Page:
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WHO ARE WE LOOKING FOR IN LEICESTER(PART SEVEN)

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ProfilePosted byOptionsPost Date

Mike. The Leicester Lad.(GC)

Mike. The Leicester Lad.(GC) Report 13 Oct 2005 21:54

*** F.A.O. MARLENE *** Marriages :- Shepshed Parish Church. ENTRY. No. 394. John Blackwell.Bachelor of this Parish. Rebecca Cotton Spinster of this Parish. Married in this Church by Banns.This Fifteenth Day of November. One Thousand Eight Hundred & Twenty Four. By Me..... John Goodacre. Curate. John Signed by his own Signature. Rebecca By her own Mark = X. Witt's :- William Mee. Hannah Charlotte Mee. Also noticed these two :- ENTRY No.466. William Unwin. Bachelor of this Parish. Elizabeth Staniforth. Spinster of this Parish. Married in this Church by Banns. This Sixteenth Day of April One Thousand Eight Hundred Twenty Seven. By Me... A. Allsopp. Vicar. William signed by his own signature. Elizabeth by her own Mark = X. Witt's :- Charles Franks. (Own Signature. ) Mary Staniforth. (Her own Mark. ) Ann Rowell. ( Her own Mark ) **************** Sorry couldn't make out Entry No. Ann Cotton. Spinster of this Parish. Thomas Dexter. of this Parish. Married in this Church by Banns. This Seventh Day December One Thousand Eight Hundred & Twenty Four. By me.... John Goodacre. Curate. Ann signed by her own signature. Thomas by his own Mark = X. Witt's :- Benjamin Hidder. Catherine Lester. MIKE.

sarahjw03

sarahjw03 Report 13 Oct 2005 22:27

Hello Marlene: Following on from what Mike has posted, I have Staniforths in my tree originating from Shepshed in the late 1700s. Maybe a connection? Mike/Bev, Hello, hope all is well, anyone found any Hincks lately?! Sarah (Still looking!)

Mike. The Leicester Lad.(GC)

Mike. The Leicester Lad.(GC) Report 13 Oct 2005 22:55

Greeting’s Again Sue…. M’ Duck.. Now…. You’ve been listening to those Tales out of School again ? …lol ;0) I take it that was Anna Burley.... Born 1782 & living in Countesthorpe ? Any way there you Go… 1841. Census Image. :- HO 107 / 597 / 08 / Page. 10. The Hundred of Guthlaxton. Parish of Blaby. Chapelry of Countesthorpe. Little End. John Burley. 65. Woollen Hosiery Maker. Ann Wife. 60. BOTH Born within the County. Burials Found for Countesthorpe :- Names. / Dates. / Age. BURLEY ANNE 8 MAY 1843 65 I’m not sure if this is John’s ? :- BURLEY JOHN 26 JAN 1846 73 Or there’s this one as well ? :- BURLEY JOHN 3 JAN 1873 82 MIKE.xx Sarah ....' Not Telling' ....:oP.........lol :0)

Sidami

Sidami Report 13 Oct 2005 23:46

Mike, Thank you once again for your help. What does The hundred of Guthlaxton mean though? Sue.....................

Mike. The Leicester Lad.(GC)

Mike. The Leicester Lad.(GC) Report 14 Oct 2005 00:08

Greeting's Again Sue.... Hundreds were first mentioned in the Laws of Edgar in 970, and by the time of Ethelred the term referred to an area of one hundred hides for the purpose of taxation. For many centuries after this the Hundreds were used as a fiscal, judicial and sometimes a military district. These units were thus used for the collection of Danegeld (later subsidies), and the holding of courts for both civil and criminal matters, originally these were held every month, then every fortnight and eventually after 1234 every three weeks. In addition, a sheriff would tour the county twice a year to hear special complaints. The meetings were usually held in the 'open' and at a well known local landmark, such as an earthwork, tumulus, or tree,. Later hundreds usually met in a town or village. Leicestershire Hundreds :- Guthlaxton. (Blaby Lutterworth Area) Gartree.(Billesdon Market Harb'o Area.) Sparkenhoe.( Hinckley & up to Coalville Area ) Framland.( Melton Area. ) Goscote East & West.(Syston Loughb'o Area ) ' Clear as mud now I hope ' ...lol :0))) MIKE.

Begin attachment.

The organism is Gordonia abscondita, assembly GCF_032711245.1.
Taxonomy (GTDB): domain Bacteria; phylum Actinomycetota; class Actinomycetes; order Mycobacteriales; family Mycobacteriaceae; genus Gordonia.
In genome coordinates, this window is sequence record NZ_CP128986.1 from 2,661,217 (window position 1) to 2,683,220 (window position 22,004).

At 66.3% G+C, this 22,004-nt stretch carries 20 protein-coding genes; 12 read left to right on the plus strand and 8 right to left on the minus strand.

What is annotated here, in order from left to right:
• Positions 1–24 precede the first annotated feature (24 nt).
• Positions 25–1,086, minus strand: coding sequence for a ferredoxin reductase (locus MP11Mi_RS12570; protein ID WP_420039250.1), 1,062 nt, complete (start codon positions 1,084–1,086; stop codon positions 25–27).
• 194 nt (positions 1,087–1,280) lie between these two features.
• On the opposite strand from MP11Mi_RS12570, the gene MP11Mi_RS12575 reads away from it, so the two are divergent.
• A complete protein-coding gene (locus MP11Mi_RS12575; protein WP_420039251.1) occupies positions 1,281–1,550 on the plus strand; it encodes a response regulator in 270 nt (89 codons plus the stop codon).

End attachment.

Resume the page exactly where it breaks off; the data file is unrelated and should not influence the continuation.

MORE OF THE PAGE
Sidami

Sidami Report 14 Oct 2005 09:52

Mike Well I never knew that. Sue

Donna

Donna Report 14 Oct 2005 10:50

Hi Mike and all Just thought i would let you know i didnt get on very well with my visit to Wigston after locking myself out of my house (being in a rush to spend more time there) and wait for my hubby to come home and let me in ...lost valuable time and didnt come up with anything ...but after that went to the library and got a book out called Wharf Street revisited....fantastic book and i found out that George Street methodist chapel was the first methodist chapel built in the Wharf street area built in 1819 and closed in 1880 it was purchased by the ragged school mission and incorparted into the mission building. Wow was buzzing when i read it....its great when you find something out so far in this book they have mentione a Tom Gamble (born earlier than my Tom) who was a good cricket player and a song was made about him....a brother Gamble who went round collecting money for a chapel ....and a Robert Hall (which i have iin my tree but dont think its the same one ) only half way through but really is a good read...sorry for babbling but got excited. warm regards Donna

Mike. The Leicester Lad.(GC)

Mike. The Leicester Lad.(GC) Report 14 Oct 2005 13:37

Greeting's Again Donna.... Yes I saw that you had made it from your name in the sign in book when I went to Wigston yesterday..... Sorry you didn't get the results you had hoped for But that book sounds great ...... Just wonder...... If that ' Robert Hall ' has anything to do with the Baptist Church on Narborough Road & Upperton Road corner of the same name = ' Robert Hall ? ' MIKE.